Perhaps the most powerful and promising aspect of Experimental ADDS is its data services, allowing anyone to access raw text data for a number of different observational and forecast fields. Many different websites use this service as their primary source for aviation data since information can be gleaned from it in many different ways. For example, the Portland Center Weather Service Unit (an NWS service) compiled a map of flight categories across the Pacific Northwest using data obtained from ADDS. Moreover, a major pilots' trade group uses the ADDS data services to display the current weather alongside runway diagrams. The potential of this service is enormous, especially with the future addition of gridded data. One can imagine the many possibilities of overlaid weather data when combined with simple mapping programs, such as Google Maps. Users can expect to see all of the features currently showcased in Experimental ADDS transitioned into operational ADDS in the near future.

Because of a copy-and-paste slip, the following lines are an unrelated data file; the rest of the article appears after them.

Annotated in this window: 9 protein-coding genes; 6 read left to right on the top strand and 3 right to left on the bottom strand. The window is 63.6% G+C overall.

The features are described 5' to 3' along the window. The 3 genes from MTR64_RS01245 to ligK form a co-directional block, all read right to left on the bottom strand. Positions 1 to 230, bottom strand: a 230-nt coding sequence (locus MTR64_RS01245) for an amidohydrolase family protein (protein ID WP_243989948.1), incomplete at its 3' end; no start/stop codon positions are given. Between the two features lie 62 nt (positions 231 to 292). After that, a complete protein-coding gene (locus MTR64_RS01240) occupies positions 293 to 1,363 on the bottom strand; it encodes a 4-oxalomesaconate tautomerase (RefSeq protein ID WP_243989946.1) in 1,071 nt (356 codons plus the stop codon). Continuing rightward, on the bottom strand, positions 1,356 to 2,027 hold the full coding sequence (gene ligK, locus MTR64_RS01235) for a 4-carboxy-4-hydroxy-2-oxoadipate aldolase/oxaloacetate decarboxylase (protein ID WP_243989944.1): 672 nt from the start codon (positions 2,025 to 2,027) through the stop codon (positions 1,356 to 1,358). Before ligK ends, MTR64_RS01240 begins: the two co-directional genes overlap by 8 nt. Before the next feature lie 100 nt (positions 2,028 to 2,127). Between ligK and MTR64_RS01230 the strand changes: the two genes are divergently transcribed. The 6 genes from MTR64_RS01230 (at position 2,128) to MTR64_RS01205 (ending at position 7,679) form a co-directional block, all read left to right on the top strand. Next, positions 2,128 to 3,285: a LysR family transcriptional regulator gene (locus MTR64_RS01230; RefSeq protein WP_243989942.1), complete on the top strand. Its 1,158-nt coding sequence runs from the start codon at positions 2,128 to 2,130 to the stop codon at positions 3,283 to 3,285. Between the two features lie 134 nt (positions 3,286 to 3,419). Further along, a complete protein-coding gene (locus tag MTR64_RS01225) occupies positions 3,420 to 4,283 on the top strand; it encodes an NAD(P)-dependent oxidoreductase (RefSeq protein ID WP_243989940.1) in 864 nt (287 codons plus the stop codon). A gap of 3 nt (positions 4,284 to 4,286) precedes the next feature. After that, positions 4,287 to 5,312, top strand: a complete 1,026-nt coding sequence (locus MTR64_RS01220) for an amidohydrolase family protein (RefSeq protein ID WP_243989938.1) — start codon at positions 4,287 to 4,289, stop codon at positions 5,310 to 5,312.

On the horizon

Beyond Experimental ADDS, there are many other projects in the works by the ADDS team. Among them are:

  • A plan to include NOTAMS (notice to airmen), which will advise users of temporary flight restrictions such as those that take place over a Colorado Rockies game or when a runway is under construction
  • Plots of NavAids, which are used as beacons by pilots to help them stay on course. This will provide more accurate observational and forecast data, when pilots choose to fly along these NavAids rather than straight from one place to another
  • An even more customizable data service, called NNEW (NextGen Network–Enabled Weather), which will be more oriented towards creating tools for end users

The ADDS team is also beginning to cater to the needs of mobile users. Roughly 5% – 10% of hits on the website are from mobile phones. Initially, there are plans to create a mobile version of the ADDS site. In addition, mobile applications of the Flight Path and HEMS Tools are being seriously considered for development for various mobile operating systems such as Apple's iOS.

The ADDS group is eager for feedback from users to guide its future development. To provide your input, contact Arnaud Dumont.

Cody Phillips is a writer and associate scientist for NCAR's Research Applications Program